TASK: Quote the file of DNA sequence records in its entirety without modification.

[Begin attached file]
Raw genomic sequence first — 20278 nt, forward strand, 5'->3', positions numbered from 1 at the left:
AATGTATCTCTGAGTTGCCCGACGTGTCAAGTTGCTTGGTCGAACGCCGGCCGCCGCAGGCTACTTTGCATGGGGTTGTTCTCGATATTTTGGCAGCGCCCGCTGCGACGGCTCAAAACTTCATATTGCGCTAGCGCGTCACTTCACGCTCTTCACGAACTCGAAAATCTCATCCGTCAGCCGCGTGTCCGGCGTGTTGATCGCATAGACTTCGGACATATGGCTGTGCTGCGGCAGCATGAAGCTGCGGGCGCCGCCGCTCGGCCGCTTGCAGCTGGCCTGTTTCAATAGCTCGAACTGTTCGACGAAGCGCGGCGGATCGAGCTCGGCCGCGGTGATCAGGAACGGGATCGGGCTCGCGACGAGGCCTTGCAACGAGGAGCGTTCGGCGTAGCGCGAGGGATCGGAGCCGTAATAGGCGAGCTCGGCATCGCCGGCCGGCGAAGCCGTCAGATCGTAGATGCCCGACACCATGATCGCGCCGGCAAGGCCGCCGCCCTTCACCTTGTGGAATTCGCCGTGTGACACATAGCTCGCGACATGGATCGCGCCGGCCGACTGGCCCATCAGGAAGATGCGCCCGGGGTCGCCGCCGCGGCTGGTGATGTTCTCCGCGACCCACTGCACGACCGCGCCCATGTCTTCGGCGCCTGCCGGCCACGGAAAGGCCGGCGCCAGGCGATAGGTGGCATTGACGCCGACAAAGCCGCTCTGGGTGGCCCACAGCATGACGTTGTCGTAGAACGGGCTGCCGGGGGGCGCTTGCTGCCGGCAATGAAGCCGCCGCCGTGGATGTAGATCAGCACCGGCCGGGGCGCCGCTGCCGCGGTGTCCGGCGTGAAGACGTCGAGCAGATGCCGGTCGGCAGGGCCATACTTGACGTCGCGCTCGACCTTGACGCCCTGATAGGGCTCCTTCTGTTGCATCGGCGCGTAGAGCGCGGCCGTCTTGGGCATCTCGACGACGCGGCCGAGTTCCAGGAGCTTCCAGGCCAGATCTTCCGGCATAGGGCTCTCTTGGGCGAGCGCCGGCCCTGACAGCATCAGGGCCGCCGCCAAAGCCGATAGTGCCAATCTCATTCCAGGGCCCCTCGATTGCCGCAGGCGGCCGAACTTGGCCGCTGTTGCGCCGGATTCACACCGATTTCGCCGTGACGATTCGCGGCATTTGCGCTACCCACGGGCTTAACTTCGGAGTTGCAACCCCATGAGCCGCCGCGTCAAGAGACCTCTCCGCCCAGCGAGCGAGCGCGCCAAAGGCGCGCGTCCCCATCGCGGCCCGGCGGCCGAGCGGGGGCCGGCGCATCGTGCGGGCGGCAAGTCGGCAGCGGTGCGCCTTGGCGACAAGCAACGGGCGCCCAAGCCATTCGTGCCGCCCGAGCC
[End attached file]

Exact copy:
Raw genomic sequence first — 20278 nt, forward strand, 5'->3', positions numbered from 1 at the left:
AATGTATCTCTGAGTTGCCCGACGTGTCAAGTTGCTTGGTCGAACGCCGGCCGCCGCAGGCTACTTTGCATGGGGTTGTTCTCGATATTTTGGCAGCGCCCGCTGCGACGGCTCAAAACTTCATATTGCGCTAGCGCGTCACTTCACGCTCTTCACGAACTCGAAAATCTCATCCGTCAGCCGCGTGTCCGGCGTGTTGATCGCATAGACTTCGGACATATGGCTGTGCTGCGGCAGCATGAAGCTGCGGGCGCCGCCGCTCGGCCGCTTGCAGCTGGCCTGTTTCAATAGCTCGAACTGTTCGACGAAGCGCGGCGGATCGAGCTCGGCCGCGGTGATCAGGAACGGGATCGGGCTCGCGACGAGGCCTTGCAACGAGGAGCGTTCGGCGTAGCGCGAGGGATCGGAGCCGTAATAGGCGAGCTCGGCATCGCCGGCCGGCGAAGCCGTCAGATCGTAGATGCCCGACACCATGATCGCGCCGGCAAGGCCGCCGCCCTTCACCTTGTGGAATTCGCCGTGTGACACATAGCTCGCGACATGGATCGCGCCGGCCGACTGGCCCATCAGGAAGATGCGCCCGGGGTCGCCGCCGCGGCTGGTGATGTTCTCCGCGACCCACTGCACGACCGCGCCCATGTCTTCGGCGCCTGCCGGCCACGGAAAGGCCGGCGCCAGGCGATAGGTGGCATTGACGCCGACAAAGCCGCTCTGGGTGGCCCACAGCATGACGTTGTCGTAGAACGGGCTGCCGGGGGGCGCTTGCTGCCGGCAATGAAGCCGCCGCCGTGGATGTAGATCAGCACCGGCCGGGGCGCCGCTGCCGCGGTGTCCGGCGTGAAGACGTCGAGCAGATGCCGGTCGGCAGGGCCATACTTGACGTCGCGCTCGACCTTGACGCCCTGATAGGGCTCCTTCTGTTGCATCGGCGCGTAGAGCGCGGCCGTCTTGGGCATCTCGACGACGCGGCCGAGTTCCAGGAGCTTCCAGGCCAGATCTTCCGGCATAGGGCTCTCTTGGGCGAGCGCCGGCCCTGACAGCATCAGGGCCGCCGCCAAAGCCGATAGTGCCAATCTCATTCCAGGGCCCCTCGATTGCCGCAGGCGGCCGAACTTGGCCGCTGTTGCGCCGGATTCACACCGATTTCGCCGTGACGATTCGCGGCATTTGCGCTACCCACGGGCTTAACTTCGGAGTTGCAACCCCATGAGCCGCCGCGTCAAGAGACCTCTCCGCCCAGCGAGCGAGCGCGCCAAAGGCGCGCGTCCCCATCGCGGCCCGGCGGCCGAGCGGGGGCCGGCGCATCGTGCGGGCGGCAAGTCGGCAGCGGTGCGCCTTGGCGACAAGCAACGGGCGCCCAAGCCATTCGTGCCGCCCGAGCC